After the reading, it is time for the sermon. This is like a professor and students where questions are invited. Anybody giving a sermon has to be very knowledgeable so they can answer and debate with skill. Memorizing vast swaths of scripture is a very helpful aid for this type of sermon giving, as you can pull out what you need when you need it.
Do Women have Roles Within the Synagogues?
We see inscriptions that identify women with titles as priestess, elder, ruler of the synagogue, or other functionaries. Some believe that these were titles given to women whose husbands filled these roles, but more recent research leads scholars to believe that at least some women did perform these roles. A woman benefactor might be honored by being called “mother of the synagogue”. (9)
What About Women in the Early Christian Church?
Here is are some excerpts from one of my posts on women's roles:
Paul speaks highly of women within the church, greeting and exhorting women who have some sort of public role (Philippians 4:3 and Romans 16).
Paul almost certainly attended the church that grew in Lydia's home, as she was the first convert in Europe (Acts 16:15-14). Tabitha is acclaimed as a woman disciple (Acts 9:36), women can publicly pray and prophesy (1 Corinthians 11:5 and Acts 21:9), and we have an example of a woman teaching and ministering with her husband, and both were good friends of Paul. Aquila and Priscilla can be witnessed together in Acts 18:1-4,18-21, 24-28; 1 Cor 16:19; and Romans 16:3-4.
Mary of Bethany sat at Jesus' feet with the men. Women were the first witnesses to the risen Lord, and sent to tell the others the good news, an apostle's role. In the early church, women can be deacons, which obviously implies a level of moral uprightness, skill, and usefulness. (1 Timothy 3:11)
For more information on how Jesus interacted with women see my post Women in the Gospel of Luke.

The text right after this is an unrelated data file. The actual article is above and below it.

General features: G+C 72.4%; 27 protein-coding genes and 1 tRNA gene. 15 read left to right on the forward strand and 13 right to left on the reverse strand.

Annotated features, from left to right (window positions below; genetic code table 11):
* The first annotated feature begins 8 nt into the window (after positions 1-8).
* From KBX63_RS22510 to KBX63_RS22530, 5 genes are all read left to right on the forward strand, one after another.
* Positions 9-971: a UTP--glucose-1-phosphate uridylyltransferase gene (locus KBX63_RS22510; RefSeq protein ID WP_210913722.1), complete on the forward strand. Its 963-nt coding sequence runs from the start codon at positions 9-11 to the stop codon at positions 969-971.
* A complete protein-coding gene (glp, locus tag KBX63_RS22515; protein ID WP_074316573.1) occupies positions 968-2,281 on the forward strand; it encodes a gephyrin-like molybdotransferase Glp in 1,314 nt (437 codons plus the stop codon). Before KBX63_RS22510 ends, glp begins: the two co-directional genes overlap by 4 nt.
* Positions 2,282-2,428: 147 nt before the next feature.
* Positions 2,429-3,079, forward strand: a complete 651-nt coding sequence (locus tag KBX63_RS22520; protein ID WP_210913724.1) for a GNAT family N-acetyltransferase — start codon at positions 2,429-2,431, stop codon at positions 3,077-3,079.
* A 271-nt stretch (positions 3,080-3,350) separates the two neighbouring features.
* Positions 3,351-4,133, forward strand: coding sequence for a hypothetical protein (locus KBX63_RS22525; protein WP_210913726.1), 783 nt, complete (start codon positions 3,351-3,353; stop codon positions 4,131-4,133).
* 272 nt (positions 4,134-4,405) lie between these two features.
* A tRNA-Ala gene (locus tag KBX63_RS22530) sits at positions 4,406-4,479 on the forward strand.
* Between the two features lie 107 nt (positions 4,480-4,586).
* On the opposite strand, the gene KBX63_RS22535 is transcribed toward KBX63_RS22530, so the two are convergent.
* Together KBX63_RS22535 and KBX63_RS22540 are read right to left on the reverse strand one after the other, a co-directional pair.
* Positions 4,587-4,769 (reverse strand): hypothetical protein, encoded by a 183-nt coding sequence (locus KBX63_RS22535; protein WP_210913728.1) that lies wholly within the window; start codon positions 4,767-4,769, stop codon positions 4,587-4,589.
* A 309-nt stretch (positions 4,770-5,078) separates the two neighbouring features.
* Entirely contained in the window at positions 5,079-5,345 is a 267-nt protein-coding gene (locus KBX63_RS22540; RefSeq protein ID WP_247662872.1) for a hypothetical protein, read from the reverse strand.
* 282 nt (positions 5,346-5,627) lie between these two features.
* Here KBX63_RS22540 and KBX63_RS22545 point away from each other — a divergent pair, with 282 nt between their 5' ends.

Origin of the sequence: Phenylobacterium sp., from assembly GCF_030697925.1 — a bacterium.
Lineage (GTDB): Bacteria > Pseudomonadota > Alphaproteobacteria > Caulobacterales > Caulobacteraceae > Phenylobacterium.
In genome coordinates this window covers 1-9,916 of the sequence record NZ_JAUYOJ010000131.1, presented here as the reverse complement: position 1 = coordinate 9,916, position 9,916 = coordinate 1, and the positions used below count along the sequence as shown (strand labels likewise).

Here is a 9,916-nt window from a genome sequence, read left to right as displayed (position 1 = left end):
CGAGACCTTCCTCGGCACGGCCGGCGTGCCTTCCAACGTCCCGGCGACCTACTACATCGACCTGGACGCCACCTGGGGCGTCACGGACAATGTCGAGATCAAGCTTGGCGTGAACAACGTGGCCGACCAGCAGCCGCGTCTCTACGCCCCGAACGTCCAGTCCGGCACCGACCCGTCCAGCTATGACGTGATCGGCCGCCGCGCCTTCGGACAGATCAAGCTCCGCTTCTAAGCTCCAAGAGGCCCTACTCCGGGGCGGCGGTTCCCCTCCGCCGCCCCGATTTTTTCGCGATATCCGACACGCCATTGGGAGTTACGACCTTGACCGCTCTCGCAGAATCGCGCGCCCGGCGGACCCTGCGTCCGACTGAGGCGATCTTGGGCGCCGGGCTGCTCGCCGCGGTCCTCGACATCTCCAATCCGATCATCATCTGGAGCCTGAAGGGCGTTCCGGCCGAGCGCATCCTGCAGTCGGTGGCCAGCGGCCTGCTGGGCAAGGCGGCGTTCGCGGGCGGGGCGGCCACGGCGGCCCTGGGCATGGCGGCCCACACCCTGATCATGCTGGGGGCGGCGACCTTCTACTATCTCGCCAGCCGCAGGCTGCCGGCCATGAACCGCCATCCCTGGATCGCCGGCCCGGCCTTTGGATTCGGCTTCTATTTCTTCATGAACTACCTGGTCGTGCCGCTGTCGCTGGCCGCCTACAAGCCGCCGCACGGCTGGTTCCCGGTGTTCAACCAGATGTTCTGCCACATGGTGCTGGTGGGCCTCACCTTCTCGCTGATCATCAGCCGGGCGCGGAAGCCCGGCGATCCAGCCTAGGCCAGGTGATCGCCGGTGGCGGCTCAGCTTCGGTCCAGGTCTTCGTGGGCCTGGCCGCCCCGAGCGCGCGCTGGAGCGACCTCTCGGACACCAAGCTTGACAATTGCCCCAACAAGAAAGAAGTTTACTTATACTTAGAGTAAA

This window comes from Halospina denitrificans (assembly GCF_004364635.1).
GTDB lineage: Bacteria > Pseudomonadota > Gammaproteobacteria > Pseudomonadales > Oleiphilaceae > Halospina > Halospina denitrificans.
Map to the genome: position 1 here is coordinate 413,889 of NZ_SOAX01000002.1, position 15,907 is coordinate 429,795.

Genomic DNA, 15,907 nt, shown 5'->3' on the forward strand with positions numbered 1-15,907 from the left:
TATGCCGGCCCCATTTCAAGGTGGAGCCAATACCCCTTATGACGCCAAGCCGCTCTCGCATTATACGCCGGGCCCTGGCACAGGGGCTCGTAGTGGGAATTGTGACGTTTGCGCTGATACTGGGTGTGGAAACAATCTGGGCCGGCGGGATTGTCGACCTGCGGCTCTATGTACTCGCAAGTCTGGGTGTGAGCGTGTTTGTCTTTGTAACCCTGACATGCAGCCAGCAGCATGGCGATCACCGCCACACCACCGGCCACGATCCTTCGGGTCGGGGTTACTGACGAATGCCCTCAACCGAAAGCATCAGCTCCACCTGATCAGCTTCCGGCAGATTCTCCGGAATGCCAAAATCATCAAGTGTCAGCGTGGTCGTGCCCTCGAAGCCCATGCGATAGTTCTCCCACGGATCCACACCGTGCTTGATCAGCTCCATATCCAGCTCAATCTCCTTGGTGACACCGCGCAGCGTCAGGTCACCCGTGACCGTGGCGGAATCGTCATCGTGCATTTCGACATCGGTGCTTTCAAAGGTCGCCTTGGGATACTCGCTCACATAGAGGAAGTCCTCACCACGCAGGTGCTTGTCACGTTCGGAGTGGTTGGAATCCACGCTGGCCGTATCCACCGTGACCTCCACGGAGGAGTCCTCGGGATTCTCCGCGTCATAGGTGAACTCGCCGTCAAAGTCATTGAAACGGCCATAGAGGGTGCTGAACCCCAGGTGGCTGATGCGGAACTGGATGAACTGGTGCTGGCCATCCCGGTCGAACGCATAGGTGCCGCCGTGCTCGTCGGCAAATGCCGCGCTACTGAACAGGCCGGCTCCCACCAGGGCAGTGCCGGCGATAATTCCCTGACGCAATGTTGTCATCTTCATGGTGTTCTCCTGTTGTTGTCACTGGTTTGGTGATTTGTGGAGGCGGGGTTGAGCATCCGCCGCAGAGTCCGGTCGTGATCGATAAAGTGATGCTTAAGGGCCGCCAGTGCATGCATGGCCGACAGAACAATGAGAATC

Do Women Have the Same Religious Requirements as Men?
Yes, but with allowances. Because you will have times where you are ceremonially unclean, such as during your period or when you have just given birth, there will be times when you will miss synagogue and festivals that require you to travel to Jerusalem, and no one will judge you for it. (10)
During this time, when rabbis are carefully debating what is permitted on the Sabbath, carrying children is considered work. So if your child can not walk to synagogue, you will stay home, or at least one woman from the household will stay home with the children on the Sabbath—perhaps you can rotate with the other women in your family or with your neighbors. However, there with three days a week where there are times of prayer and reading, you should be able to enjoy plenty of synagogue community.
Rabbis expect that everyone prays the Shema daily. (11) You will do this at home, every day. You will still go to Jerusalem to observe the festivals, give sacrifices, and are expected to keep the purity requirements within your home with regard to food, cleanliness, and clothing. You will be expected to memorize scripture, to know the stories. With your husband, you are your children's first teacher in the law and the prophets.
So, what do you think of worship in the first century? What seems the same, what seems different? Let me know in the comments!
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1. The New Testament World by Bruce J. Malina pages 62 and 66
2. Dictionary of New Testament Background, edited by Craig E. Evans and Stanley E. Porter page 1179
3. Jewish Antiquities by Josephus, Book 15, chapter 11
4. Backgrounds of Early Christianity by Everett Ferguson pages 575-576
5. Backgrounds of Early Christianity by Everett Ferguson pages 506-509
6. "What is more important, the idea that ten males are required for this quorum is not found in ancient sources until at least 500 c.e. Before then, women could be counted as part of the “ten.” Even as late as the twelfth century c.e., authorities such as the Jewish scholar Rabbenu Tam acknowledged that women could be counted as part of the congregational quorum." https://www.cbeinternational.org/resources/article/priscilla-papers/place-women-first-century-synagogues
7. Backgrounds of Early Christianity by Everett Ferguson page 492
8. Backgrounds of Early Christianity by Everett Ferguson page 580